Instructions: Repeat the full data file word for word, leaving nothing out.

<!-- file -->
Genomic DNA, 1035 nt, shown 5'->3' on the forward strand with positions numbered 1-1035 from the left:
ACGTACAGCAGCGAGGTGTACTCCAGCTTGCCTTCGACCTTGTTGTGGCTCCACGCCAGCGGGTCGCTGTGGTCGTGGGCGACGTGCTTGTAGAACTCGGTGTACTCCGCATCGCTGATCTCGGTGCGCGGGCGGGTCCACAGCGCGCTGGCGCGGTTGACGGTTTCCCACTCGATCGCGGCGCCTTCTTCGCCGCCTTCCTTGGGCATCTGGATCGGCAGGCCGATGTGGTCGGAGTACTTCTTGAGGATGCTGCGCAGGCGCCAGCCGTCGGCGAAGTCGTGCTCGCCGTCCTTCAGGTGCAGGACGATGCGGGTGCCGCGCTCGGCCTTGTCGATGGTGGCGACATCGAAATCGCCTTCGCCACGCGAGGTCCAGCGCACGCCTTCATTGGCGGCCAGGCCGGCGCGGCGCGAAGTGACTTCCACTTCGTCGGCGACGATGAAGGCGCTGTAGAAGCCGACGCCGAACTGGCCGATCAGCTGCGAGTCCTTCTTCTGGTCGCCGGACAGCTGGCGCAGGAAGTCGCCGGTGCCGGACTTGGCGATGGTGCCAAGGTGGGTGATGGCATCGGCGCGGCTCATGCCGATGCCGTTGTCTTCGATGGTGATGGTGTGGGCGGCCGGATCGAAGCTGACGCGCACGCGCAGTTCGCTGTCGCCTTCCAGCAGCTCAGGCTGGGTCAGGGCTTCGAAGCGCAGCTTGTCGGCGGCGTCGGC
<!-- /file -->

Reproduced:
Genomic DNA, 1035 nt, shown 5'->3' on the forward strand with positions numbered 1-1035 from the left:
ACGTACAGCAGCGAGGTGTACTCCAGCTTGCCTTCGACCTTGTTGTGGCTCCACGCCAGCGGGTCGCTGTGGTCGTGGGCGACGTGCTTGTAGAACTCGGTGTACTCCGCATCGCTGATCTCGGTGCGCGGGCGGGTCCACAGCGCGCTGGCGCGGTTGACGGTTTCCCACTCGATCGCGGCGCCTTCTTCGCCGCCTTCCTTGGGCATCTGGATCGGCAGGCCGATGTGGTCGGAGTACTTCTTGAGGATGCTGCGCAGGCGCCAGCCGTCGGCGAAGTCGTGCTCGCCGTCCTTCAGGTGCAGGACGATGCGGGTGCCGCGCTCGGCCTTGTCGATGGTGGCGACATCGAAATCGCCTTCGCCACGCGAGGTCCAGCGCACGCCTTCATTGGCGGCCAGGCCGGCGCGGCGCGAAGTGACTTCCACTTCGTCGGCGACGATGAAGGCGCTGTAGAAGCCGACGCCGAACTGGCCGATCAGCTGCGAGTCCTTCTTCTGGTCGCCGGACAGCTGGCGCAGGAAGTCGCCGGTGCCGGACTTGGCGATGGTGCCAAGGTGGGTGATGGCATCGGCGCGGCTCATGCCGATGCCGTTGTCTTCGATGGTGATGGTGTGGGCGGCCGGATCGAAGCTGACGCGCACGCGCAGTTCGCTGTCGCCTTCCAGCAGCTCAGGCTGGGTCAGGGCTTCGAAGCGCAGCTTGTCGGCGGCGTCGGC